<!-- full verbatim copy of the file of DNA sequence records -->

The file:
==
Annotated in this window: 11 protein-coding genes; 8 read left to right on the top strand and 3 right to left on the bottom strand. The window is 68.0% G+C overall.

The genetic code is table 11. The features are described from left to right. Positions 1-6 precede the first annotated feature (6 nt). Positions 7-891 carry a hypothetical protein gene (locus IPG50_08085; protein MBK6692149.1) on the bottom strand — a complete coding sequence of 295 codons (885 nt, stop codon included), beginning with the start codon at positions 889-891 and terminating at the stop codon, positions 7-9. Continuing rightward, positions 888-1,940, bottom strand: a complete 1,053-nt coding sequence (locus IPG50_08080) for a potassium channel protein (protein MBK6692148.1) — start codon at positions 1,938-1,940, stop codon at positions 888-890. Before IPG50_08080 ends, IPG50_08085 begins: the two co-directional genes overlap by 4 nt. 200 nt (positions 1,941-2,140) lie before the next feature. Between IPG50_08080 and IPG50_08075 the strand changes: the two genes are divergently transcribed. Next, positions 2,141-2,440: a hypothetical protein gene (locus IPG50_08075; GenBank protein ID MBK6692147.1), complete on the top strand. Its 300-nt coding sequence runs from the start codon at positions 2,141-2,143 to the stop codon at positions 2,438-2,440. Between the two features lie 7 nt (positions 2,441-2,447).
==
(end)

Annotated in this window: 11 protein-coding genes; 8 read left to right on the top strand and 3 right to left on the bottom strand. The window is 68.0% G+C overall.

The genetic code is table 11. The features are described from left to right. Positions 1-6 precede the first annotated feature (6 nt). Positions 7-891 carry a hypothetical protein gene (locus IPG50_08085; protein MBK6692149.1) on the bottom strand — a complete coding sequence of 295 codons (885 nt, stop codon included), beginning with the start codon at positions 889-891 and terminating at the stop codon, positions 7-9. Continuing rightward, positions 888-1,940, bottom strand: a complete 1,053-nt coding sequence (locus IPG50_08080) for a potassium channel protein (protein MBK6692148.1) — start codon at positions 1,938-1,940, stop codon at positions 888-890. Before IPG50_08080 ends, IPG50_08085 begins: the two co-directional genes overlap by 4 nt. 200 nt (positions 1,941-2,140) lie before the next feature. Between IPG50_08080 and IPG50_08075 the strand changes: the two genes are divergently transcribed. Next, positions 2,141-2,440: a hypothetical protein gene (locus IPG50_08075; GenBank protein ID MBK6692147.1), complete on the top strand. Its 300-nt coding sequence runs from the start codon at positions 2,141-2,143 to the stop codon at positions 2,438-2,440. Between the two features lie 7 nt (positions 2,441-2,447).